Hard to believe it’s already been a whole year, but it’s that time again: Plastic Free July. Whether you’re a zero waste superstar or someone just getting started on your waste-reduction journey, I hope you’ll find ways to participate this year.
Plastic Free July is a simple campaign which “aims to raise awareness of the amount of plastic in our lives by encouraging people to eliminate the use of single-use plastic during July each year. It’s focus is on creating awareness of the issues surrounding plastic, particularly single-use, providing alternatives and solutions, and encouraging new habits.”
You’ve probably seen stories about recent wins like cities and corporations banning plastic straws, or losses like the islands of plastic literally choking our marine life to deal. All of these big issues stem from the very small items we almost never think of. But many small actions – whether positive or negative – build up over time and have a huge influence.
You should read: why zero waste is never zero
So don’t worry: Plastic Free July isn’t advocating for a total zero waste lifestyle. That being said, it does attempt to tackle arguably zero waste’s biggest issue: plastic.
Sounds awesome, right?
What's in this post
What is single-use plastic?
Just what it sounds like, single-use plastics are plastic things that you… use just one single time. Examples of single-use plastics include:
- plastic grocery and produce bags;
- hot or cold drink cups;
- plastic straws;
- plastic cutlery;
- water bottles.
The obvious issue is that while we use these items for just a few minutes, the materials they’re made of will be on our planet forever. Because plastic doesn’t go away, it just degrades into smaller and smaller pieces which find themselves in our water, in our soil, and into the things we eat. (Ew.)
Plus, from a money perspective, it’s ridiculous to constantly spend money on items that will immediately be thrown away. Whether you’re a household or a business, single-use plastics just don’t make sense financially!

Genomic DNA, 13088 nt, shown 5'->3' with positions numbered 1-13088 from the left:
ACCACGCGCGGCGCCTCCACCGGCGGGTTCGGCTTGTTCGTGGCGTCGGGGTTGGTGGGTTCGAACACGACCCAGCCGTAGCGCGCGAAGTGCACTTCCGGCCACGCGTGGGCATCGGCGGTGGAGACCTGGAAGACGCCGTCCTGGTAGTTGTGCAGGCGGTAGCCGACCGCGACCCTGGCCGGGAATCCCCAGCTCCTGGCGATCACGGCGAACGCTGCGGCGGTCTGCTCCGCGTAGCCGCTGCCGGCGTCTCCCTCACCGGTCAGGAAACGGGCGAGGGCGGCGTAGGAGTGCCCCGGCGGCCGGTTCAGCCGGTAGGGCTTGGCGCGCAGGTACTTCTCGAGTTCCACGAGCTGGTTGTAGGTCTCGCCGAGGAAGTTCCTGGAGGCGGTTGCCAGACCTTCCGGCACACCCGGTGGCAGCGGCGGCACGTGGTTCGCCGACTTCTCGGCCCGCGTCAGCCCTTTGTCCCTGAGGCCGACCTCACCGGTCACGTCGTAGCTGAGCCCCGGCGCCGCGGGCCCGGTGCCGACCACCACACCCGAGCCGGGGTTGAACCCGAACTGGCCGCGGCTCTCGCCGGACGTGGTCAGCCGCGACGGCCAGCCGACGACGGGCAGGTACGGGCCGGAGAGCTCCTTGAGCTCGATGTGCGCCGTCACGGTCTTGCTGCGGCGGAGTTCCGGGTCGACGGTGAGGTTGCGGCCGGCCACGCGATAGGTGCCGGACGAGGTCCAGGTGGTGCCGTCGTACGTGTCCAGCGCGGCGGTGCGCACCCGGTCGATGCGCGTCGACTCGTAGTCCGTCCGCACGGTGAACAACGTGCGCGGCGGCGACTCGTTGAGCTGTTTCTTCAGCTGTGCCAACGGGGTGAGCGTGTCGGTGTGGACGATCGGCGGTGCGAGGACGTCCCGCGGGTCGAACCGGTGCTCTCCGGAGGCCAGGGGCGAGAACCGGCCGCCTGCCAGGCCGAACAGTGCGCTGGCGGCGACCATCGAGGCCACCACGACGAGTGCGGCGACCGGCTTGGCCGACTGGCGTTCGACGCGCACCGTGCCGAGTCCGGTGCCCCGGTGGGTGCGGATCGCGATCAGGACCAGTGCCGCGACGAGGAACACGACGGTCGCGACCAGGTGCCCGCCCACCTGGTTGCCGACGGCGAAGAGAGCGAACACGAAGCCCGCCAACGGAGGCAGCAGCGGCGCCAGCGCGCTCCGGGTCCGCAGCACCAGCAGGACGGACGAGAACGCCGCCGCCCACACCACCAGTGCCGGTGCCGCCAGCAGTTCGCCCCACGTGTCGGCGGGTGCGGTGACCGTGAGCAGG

The good news is that there are simple alternatives to the single-use items you use. Better yet, you probably already have those items in your house. Being kinder to the environment shouldn’t be a difficult or expensive experience – see the section at the end of this post on simple, cheap ways to make big changes in your life.
Read this: zero waste is more than a plastic bag!
How to participate in plastic free july
2020 update: you should go participate in Maranda’s epic #PlasticFreeJuly Instagram challenge! Check out her stories for info!
Participating in Plastic Free July means so many different things to many different people. Zero waste, waste reduction, and living sustainably means different things to different people.
Because remember – plastic is just the start of our environmental problems.
Here are just a few ideas to get you started:
- Do a trash audit. Think fast: what’s in your trash can right now? You probably can’t answer that question, can you? That’s kind of the point. We can’t fix a problem we can’t define.
- Flex your “no, thanks” muscle. Many people exploring zero waste forget that the easiest way to reduce waste is by refusing the things we don’t need. Try saying no to freebies, excess travel, too much food, and any of the million items we’re tempted to buy as we go through life.
- Commit to getting out in nature more often. I don’t like putting a number on it because one hour outside may seem like nothing at all or far too much depending on who you are! Whatever your baseline, get outside more!
- Set up your grocery shopping kit. Getting enough containers for your grocery shopping kit is half the battle. Think about your last few trips and think about the number of totes, produce bags, sealed containers, you’d need and set them aside. (And no, zero waste groceries aren’t necessarily more expensive!)
- Commit to zero food waste for a week. Get creative with your food and waste nothing (or as close to nothing as possible) for a whole week. Here are some tips on waste reduction through zero waste meal planning.
- Create a list of meals you can make 100% unpackaged. The kitchen can be a really tough place to reduce waste. Enjoy some easy wins with totally unpackaged meals. Bulk rice, bulk beans, and some sauteed, unpackaged vegatables totally counts!